Now look at the data center architecture, which today is primarily a multi-layer Ethernet switching tree structure, where at the bottom or “south” of the tree are the servers, while clients come from the top of the tree so traffic is north and south. With the advent of Web 2.0, the service-oriented architecture, along with the increasingly capable x86 processors that commoditize the server hardware, and also the popular practice of designating a particular server to run a particular application, now, a typical application in the data center may interact with several servers and deal with one or more databases. Each of these databases is probably created by different people for different purposes and they just aggregate all these to provide the services. As the workgroup grows, this tree gets bigger and more complex.

 

Q: So the data traffic patterns are shifting and data center networks have yet to catch up to this?

A: Well, the interesting thing here is that all traffic that was previously contained within the server now gets completely exposed to the outside of the server and storage. That puts a lot of new types of stress on the data center network. Furthermore, if you refer to this tree-like structure, it's no longer just north and south traffic between the so-called server and the client. Today, as much as 75 percent of network traffic in the data center now involves interactions among servers and storage, so it becomes an “east-west” traffic pattern.

 

Factor in server consolidation, data center consolidation, new types of content service providers, and cloud computing…and the data center becomes bigger. When the data center gets bigger, interconnecting all the data center resources becomes huge. This traffic pattern change and data center resource increase causes the tree-like structure used in the data center over the last 23 years to all of a sudden become very slow.

 

Q: Why is it too slow? 

A: Because every layer of switching introduces latency.  With a tree-like structure and the need to connect more data center resources, layers are added to connect switches which themselves are connecting server and storage resources.  And with the tree-like structure, when sending packets from one server to another, you have to travel all the way up the tree and back down again—in other words, traffic has to travel north and south first in order to move east and west.  For east-west traffic, this north-south path introduces extra hops and delays, which are undesirable.  Imagine what that means in an equity-transaction environment where each delay or bit of latency has a financial impact.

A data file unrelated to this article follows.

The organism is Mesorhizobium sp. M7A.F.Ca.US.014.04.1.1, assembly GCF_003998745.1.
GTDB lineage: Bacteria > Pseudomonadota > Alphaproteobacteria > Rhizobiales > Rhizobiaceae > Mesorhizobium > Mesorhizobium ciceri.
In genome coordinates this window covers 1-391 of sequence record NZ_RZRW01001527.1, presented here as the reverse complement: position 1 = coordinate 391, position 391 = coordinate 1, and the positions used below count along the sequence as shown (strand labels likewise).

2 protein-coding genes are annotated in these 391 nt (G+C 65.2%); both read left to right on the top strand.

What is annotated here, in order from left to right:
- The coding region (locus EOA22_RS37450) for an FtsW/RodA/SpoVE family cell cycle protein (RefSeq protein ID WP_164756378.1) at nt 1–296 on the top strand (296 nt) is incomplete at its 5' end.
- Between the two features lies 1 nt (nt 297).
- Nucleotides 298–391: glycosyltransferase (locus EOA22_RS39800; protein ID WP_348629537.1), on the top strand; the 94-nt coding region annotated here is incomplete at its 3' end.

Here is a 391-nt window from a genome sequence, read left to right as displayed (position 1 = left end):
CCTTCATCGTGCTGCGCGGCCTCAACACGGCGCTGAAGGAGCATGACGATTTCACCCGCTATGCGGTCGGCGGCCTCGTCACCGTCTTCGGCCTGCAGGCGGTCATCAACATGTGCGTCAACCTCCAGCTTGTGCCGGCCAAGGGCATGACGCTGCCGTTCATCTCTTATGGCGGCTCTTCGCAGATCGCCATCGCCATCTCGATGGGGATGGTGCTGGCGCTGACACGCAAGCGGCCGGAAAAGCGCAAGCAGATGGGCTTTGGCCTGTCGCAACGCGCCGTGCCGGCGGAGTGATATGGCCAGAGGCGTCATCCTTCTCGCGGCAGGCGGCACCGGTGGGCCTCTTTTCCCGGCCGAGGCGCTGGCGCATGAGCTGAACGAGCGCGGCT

If you look at the tree-like structure in the data center, when you have layers of these switching boxes composing this whole tree, it becomes extremely complicated. At most of the major enterprise data centers you visit today, frequently you will find there are at least four or five switching layers. We have seen customers with as many as seven layers of switching. It becomes very complicated to manage. And furthermore, it obviously is very expensive, both financially and also in terms of power.

 

So it’s with these drawbacks and challenges in mind that we looked at how to enhance the data center network architecture to improve the experience and economics for our customers.

 

In our next post, David and I will discuss Juniper’s take on the data center and how our approach is both different from our competitors and better for customers.